PC Gamer had a recent Q&A with Diablo/Diablo II lead designer Stieg Hedlund to hear his opinion on Diablo III. While the tone is very polite (and Hedlund admits being objective is difficult for him), it's difficult to call it positive in any way, shape or form:
The auction house was a huge point of contention, to the extent that eventually [former Game Director] Jay Wilson said, (I think we would turn it off if we could.) They saw it as a liability or something. Did you have similar feelings about the auction house?
Hedlund: I think it had detrimental effects on gameplay throughout. They did want to reserve a certain tier of loot for the auction house, and therefore it wasn't dropping in the game with the kind of frequency that people were looking for it. But at the same time, I get. I don't think it's a matter of being greedy. Game developers, we work hard, and we want to be rewarded for what we do. The fact that Diablo II was still on shelves and still being played, in Korea particularly, 10 years after the fact of its release was something that I think Blizzard was kind of like. (Hey, we got the price of the box and not much else out of that.) That doesn't respect the amount of gameplay that people were clearly getting from it. So I can definitely see that point of view, where they say, (Hey, we should be rewarded for what we're giving the audience,) and then think about ways to do that. That's the world that we live in, too, particularly in free-to-play games. You have to think about how you. We're still a business. We need to make money. But we need to do it in a way that feels natural and doesn't feel bolted on and forced on the player, but that actually makes sense to them. The value proposition has to be there.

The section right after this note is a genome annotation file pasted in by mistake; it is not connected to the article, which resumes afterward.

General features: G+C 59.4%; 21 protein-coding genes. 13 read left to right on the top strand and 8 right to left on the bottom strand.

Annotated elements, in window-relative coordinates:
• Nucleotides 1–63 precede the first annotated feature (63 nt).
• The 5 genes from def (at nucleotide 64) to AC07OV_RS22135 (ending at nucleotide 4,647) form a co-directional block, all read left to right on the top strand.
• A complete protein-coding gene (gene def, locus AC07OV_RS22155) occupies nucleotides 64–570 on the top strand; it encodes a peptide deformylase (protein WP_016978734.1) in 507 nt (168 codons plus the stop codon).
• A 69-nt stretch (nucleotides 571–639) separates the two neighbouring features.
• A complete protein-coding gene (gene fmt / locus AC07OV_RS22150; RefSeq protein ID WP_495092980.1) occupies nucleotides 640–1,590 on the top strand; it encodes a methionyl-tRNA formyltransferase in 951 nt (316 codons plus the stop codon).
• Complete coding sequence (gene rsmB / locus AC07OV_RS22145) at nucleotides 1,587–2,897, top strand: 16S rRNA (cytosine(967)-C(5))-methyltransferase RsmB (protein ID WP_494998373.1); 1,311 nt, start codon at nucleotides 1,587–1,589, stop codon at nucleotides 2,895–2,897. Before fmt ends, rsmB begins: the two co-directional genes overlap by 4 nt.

And Blizzard was solving an issue that existed in Diablo II. People were going to sell items. So why not bring it in-house?
Hedlund: It definitely makes sense on that level. They're providing something to players and trying to get value for the company as well. It's just that the actual way that it was done is what didn't quite come together.